Photo: Flickr user Tony Webster.

Did your new year's resolutions include health-related goals? Your city's design might have something to say about that.

The link between cities and public health has long been described, particularly with the rise of industrialization. The urban landscape has a lot to say about how active we are able to be, which, in turn, relates to the incidence of chronic conditions.

Whether it's a sprawling development pattern that favors driving to walking or a lack of safe, well-maintained spaces to play and recreate, cities are at least partly responsible for the health outcomes of their residents. A recent study found, for example, that, according to 2010 data, "life expectancy was significantly higher in compact counties than in sprawling counties."

Researchers have found connections between the built environment and health care costs, mental health outcomes, walking and biking, and even social cohesion. Where dumps, industry and other environmentally hazardous sites get located or have historically been located also impacts public health.

There are, of course, other factors that contribute to public health. As one recent study looking at the connection between land use and walking found, for example, areas that had zero car ownership did tend to rely more on walking to get around but also saw higher obesity rates, "likely reflecting socioeconomic and demographic characteristics of people living in zero-car households." Racism and compounded disadvantage also play a large role in disparate life expectancies, for example. And while the built environment is not the only piece of that puzzle, it is certainly part of the feedback loop that tends to disadvantage poor, non-white communities when it comes to things like safe pedestrian infrastructure.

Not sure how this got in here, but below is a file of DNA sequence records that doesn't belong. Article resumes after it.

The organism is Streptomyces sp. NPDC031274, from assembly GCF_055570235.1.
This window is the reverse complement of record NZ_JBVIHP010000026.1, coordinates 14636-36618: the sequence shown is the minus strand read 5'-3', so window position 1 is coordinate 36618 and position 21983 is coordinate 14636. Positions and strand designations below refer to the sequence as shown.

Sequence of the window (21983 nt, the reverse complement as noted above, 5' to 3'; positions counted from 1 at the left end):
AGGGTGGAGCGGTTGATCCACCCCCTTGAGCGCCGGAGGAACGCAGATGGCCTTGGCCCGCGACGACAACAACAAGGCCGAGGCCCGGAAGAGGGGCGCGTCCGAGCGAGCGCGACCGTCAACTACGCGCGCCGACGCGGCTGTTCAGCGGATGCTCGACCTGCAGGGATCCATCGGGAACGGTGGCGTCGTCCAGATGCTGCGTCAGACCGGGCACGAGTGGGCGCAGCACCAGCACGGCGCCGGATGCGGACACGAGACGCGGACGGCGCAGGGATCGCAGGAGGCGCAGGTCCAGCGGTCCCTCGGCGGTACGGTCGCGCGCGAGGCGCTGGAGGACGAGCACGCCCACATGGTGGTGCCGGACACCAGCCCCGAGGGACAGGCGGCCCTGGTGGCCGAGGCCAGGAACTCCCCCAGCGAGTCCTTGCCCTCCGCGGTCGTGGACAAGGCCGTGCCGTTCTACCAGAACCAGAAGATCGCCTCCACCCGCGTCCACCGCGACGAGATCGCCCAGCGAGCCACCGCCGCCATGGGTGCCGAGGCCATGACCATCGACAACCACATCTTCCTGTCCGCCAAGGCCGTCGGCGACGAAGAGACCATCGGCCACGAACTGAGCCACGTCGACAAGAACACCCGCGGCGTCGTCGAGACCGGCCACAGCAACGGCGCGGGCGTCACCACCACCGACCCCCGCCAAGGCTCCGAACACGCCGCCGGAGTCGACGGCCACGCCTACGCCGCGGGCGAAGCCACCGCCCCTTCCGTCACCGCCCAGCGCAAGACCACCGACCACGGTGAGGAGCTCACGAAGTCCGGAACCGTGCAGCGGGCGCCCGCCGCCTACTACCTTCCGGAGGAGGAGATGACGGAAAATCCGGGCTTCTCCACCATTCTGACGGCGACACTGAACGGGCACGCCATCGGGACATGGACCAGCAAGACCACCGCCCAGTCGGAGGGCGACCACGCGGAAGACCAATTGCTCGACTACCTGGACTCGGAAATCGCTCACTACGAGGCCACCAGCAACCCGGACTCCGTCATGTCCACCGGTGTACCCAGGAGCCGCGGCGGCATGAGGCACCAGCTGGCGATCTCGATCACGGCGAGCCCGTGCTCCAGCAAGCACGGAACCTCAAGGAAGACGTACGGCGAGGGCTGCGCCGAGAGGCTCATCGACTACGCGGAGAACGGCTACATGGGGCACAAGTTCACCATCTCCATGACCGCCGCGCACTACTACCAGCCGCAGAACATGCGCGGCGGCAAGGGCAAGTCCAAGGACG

In other words, the form of our cities plays an important part in our health. "So much research is proving the obvious," was how Ellen Dunham-Jones, currently the director of the Urban Design Program at the Georgia Institute of Technology and co-author of Retrofitting Suburbia: Urban Design Solutions for Redesigning Suburbs put it back in 2010 in Pacific Standard magazine.

Despite awareness of this connection, as a 2003 American Journal of Public Health article pointed out, there's often a gap between planning and public health professionals.

"[T]oday’s public health advocates have been largely absent from discussions about major planning or land-use decisions involving the built environment. Many cities and counties around the country have large planning departments or other bureaucracies that regulate land use and buildings. These frequently include urban planners, architects, lawyers, economists, transportation engineers, environmental scientists, and demographers. They rarely include public health officials."

Another study, published in Preventive Medicine in 2018 and drawing on a 2014 survey of local officials, found that while most of the municipalities surveyed had some sort of comprehensive/general plan, transportation, land use or bicycle/pedestrian plan, among those with a plan, only roughly 37 percent had specific objectives tied to Complete Streets, while more had goals relating to street connectivity and mixed-use development (roughly 54 percent and 67 percent respectively). 

Some cities have taken other approaches. In Baton Rouge, for example, where health concerns are many, the city is hoping the recently created Baton Rouge Health District, a new take on the traditional medical center, will make a difference for public health there. The design of the district itself is meant to encourage walking and transit use but the district also aims to channel funds from the health care facilities there back into the community.

Given the ways in which urban design and planning can both create and replicate inequity, effectively joining public health and planning strategies will also mean addressing things like environmental justice, segregation, disinvestment, gentrification and displacement and other processes often tied to race.

In the end, when it comes to improving health outcomes for communities, education is just one piece. "The built environment affects health in a number of ways," concluded the Georgetown University Law Center scholars. "It is not sufficient to educate people regarding healthy lifestyles; the built environment must promote, or at least allow for, engaging in healthy behaviors."